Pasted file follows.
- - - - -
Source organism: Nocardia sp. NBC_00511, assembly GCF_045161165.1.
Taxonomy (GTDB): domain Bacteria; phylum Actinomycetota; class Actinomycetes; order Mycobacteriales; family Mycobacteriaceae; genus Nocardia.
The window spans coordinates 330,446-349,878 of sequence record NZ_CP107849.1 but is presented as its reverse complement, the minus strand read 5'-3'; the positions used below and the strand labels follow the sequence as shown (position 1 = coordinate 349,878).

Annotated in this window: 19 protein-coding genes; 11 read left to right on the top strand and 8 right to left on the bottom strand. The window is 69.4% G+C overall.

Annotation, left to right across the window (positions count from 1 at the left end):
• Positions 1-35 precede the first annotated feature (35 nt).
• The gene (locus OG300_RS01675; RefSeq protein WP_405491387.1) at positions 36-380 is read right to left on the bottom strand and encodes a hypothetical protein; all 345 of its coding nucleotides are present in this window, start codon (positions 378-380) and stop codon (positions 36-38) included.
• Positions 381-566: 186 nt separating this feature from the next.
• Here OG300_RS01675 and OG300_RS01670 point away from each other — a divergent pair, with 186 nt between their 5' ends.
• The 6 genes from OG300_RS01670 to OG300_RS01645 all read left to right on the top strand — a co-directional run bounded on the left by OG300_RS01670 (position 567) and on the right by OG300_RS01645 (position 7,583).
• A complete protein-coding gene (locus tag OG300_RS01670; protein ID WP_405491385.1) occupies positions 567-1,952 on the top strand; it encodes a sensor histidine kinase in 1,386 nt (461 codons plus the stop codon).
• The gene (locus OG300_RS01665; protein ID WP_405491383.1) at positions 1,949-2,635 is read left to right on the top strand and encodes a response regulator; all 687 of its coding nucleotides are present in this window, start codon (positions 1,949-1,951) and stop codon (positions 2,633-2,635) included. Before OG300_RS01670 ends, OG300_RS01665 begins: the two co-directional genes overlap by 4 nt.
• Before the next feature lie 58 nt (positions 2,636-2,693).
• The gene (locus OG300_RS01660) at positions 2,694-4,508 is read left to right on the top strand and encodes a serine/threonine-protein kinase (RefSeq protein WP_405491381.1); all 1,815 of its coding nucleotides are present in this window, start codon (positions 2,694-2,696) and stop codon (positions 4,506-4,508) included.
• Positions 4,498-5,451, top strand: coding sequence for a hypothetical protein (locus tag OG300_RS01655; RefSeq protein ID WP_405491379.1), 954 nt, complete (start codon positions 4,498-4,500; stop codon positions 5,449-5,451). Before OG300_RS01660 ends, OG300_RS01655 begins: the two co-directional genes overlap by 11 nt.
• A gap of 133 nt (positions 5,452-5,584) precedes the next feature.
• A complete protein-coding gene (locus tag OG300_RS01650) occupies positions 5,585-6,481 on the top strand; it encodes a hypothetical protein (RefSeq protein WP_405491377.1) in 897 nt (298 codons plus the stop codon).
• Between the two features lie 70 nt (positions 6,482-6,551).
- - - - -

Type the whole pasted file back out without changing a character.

Source organism: Nocardia sp. NBC_00511, assembly GCF_045161165.1.
Taxonomy (GTDB): domain Bacteria; phylum Actinomycetota; class Actinomycetes; order Mycobacteriales; family Mycobacteriaceae; genus Nocardia.
The window spans coordinates 330,446-349,878 of sequence record NZ_CP107849.1 but is presented as its reverse complement, the minus strand read 5'-3'; the positions used below and the strand labels follow the sequence as shown (position 1 = coordinate 349,878).

Annotated in this window: 19 protein-coding genes; 11 read left to right on the top strand and 8 right to left on the bottom strand. The window is 69.4% G+C overall.

Annotation, left to right across the window (positions count from 1 at the left end):
• Positions 1-35 precede the first annotated feature (35 nt).
• The gene (locus OG300_RS01675; RefSeq protein WP_405491387.1) at positions 36-380 is read right to left on the bottom strand and encodes a hypothetical protein; all 345 of its coding nucleotides are present in this window, start codon (positions 378-380) and stop codon (positions 36-38) included.
• Positions 381-566: 186 nt separating this feature from the next.
• Here OG300_RS01675 and OG300_RS01670 point away from each other — a divergent pair, with 186 nt between their 5' ends.
• The 6 genes from OG300_RS01670 to OG300_RS01645 all read left to right on the top strand — a co-directional run bounded on the left by OG300_RS01670 (position 567) and on the right by OG300_RS01645 (position 7,583).
• A complete protein-coding gene (locus tag OG300_RS01670; protein ID WP_405491385.1) occupies positions 567-1,952 on the top strand; it encodes a sensor histidine kinase in 1,386 nt (461 codons plus the stop codon).
• The gene (locus OG300_RS01665; protein ID WP_405491383.1) at positions 1,949-2,635 is read left to right on the top strand and encodes a response regulator; all 687 of its coding nucleotides are present in this window, start codon (positions 1,949-1,951) and stop codon (positions 2,633-2,635) included. Before OG300_RS01670 ends, OG300_RS01665 begins: the two co-directional genes overlap by 4 nt.
• Before the next feature lie 58 nt (positions 2,636-2,693).
• The gene (locus OG300_RS01660) at positions 2,694-4,508 is read left to right on the top strand and encodes a serine/threonine-protein kinase (RefSeq protein WP_405491381.1); all 1,815 of its coding nucleotides are present in this window, start codon (positions 2,694-2,696) and stop codon (positions 4,506-4,508) included.
• Positions 4,498-5,451, top strand: coding sequence for a hypothetical protein (locus tag OG300_RS01655; RefSeq protein ID WP_405491379.1), 954 nt, complete (start codon positions 4,498-4,500; stop codon positions 5,449-5,451). Before OG300_RS01660 ends, OG300_RS01655 begins: the two co-directional genes overlap by 11 nt.
• A gap of 133 nt (positions 5,452-5,584) precedes the next feature.
• A complete protein-coding gene (locus tag OG300_RS01650) occupies positions 5,585-6,481 on the top strand; it encodes a hypothetical protein (RefSeq protein WP_405491377.1) in 897 nt (298 codons plus the stop codon).
• Between the two features lie 70 nt (positions 6,482-6,551).